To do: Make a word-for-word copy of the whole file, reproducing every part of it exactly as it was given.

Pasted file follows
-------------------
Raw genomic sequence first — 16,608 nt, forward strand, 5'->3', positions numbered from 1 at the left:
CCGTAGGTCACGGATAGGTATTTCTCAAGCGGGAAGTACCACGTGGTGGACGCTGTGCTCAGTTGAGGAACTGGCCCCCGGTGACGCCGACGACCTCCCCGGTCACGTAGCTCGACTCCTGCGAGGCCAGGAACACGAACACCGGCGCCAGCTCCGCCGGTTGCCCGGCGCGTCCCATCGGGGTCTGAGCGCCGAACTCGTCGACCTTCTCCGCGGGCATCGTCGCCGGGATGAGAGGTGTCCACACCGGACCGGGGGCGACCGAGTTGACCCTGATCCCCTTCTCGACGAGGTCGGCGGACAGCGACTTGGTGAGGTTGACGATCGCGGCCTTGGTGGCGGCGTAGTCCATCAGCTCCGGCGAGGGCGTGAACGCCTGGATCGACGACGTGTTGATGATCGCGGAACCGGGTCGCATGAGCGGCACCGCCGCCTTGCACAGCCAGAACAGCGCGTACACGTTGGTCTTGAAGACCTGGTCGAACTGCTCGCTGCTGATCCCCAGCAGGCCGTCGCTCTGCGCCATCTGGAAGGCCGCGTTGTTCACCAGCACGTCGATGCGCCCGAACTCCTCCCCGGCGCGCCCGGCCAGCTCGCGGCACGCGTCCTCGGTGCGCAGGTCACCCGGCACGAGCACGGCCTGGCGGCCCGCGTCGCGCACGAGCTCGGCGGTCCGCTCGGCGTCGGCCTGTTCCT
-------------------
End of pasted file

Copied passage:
Raw genomic sequence first — 16,608 nt, forward strand, 5'->3', positions numbered from 1 at the left:
CCGTAGGTCACGGATAGGTATTTCTCAAGCGGGAAGTACCACGTGGTGGACGCTGTGCTCAGTTGAGGAACTGGCCCCCGGTGACGCCGACGACCTCCCCGGTCACGTAGCTCGACTCCTGCGAGGCCAGGAACACGAACACCGGCGCCAGCTCCGCCGGTTGCCCGGCGCGTCCCATCGGGGTCTGAGCGCCGAACTCGTCGACCTTCTCCGCGGGCATCGTCGCCGGGATGAGAGGTGTCCACACCGGACCGGGGGCGACCGAGTTGACCCTGATCCCCTTCTCGACGAGGTCGGCGGACAGCGACTTGGTGAGGTTGACGATCGCGGCCTTGGTGGCGGCGTAGTCCATCAGCTCCGGCGAGGGCGTGAACGCCTGGATCGACGACGTGTTGATGATCGCGGAACCGGGTCGCATGAGCGGCACCGCCGCCTTGCACAGCCAGAACAGCGCGTACACGTTGGTCTTGAAGACCTGGTCGAACTGCTCGCTGCTGATCCCCAGCAGGCCGTCGCTCTGCGCCATCTGGAAGGCCGCGTTGTTCACCAGCACGTCGATGCGCCCGAACTCCTCCCCGGCGCGCCCGGCCAGCTCGCGGCACGCGTCCTCGGTGCGCAGGTCACCCGGCACGAGCACGGCCTGGCGGCCCGCGTCGCGCACGAGCTCGGCGGTCCGCTCGGCGTCGGCCTGTTCCT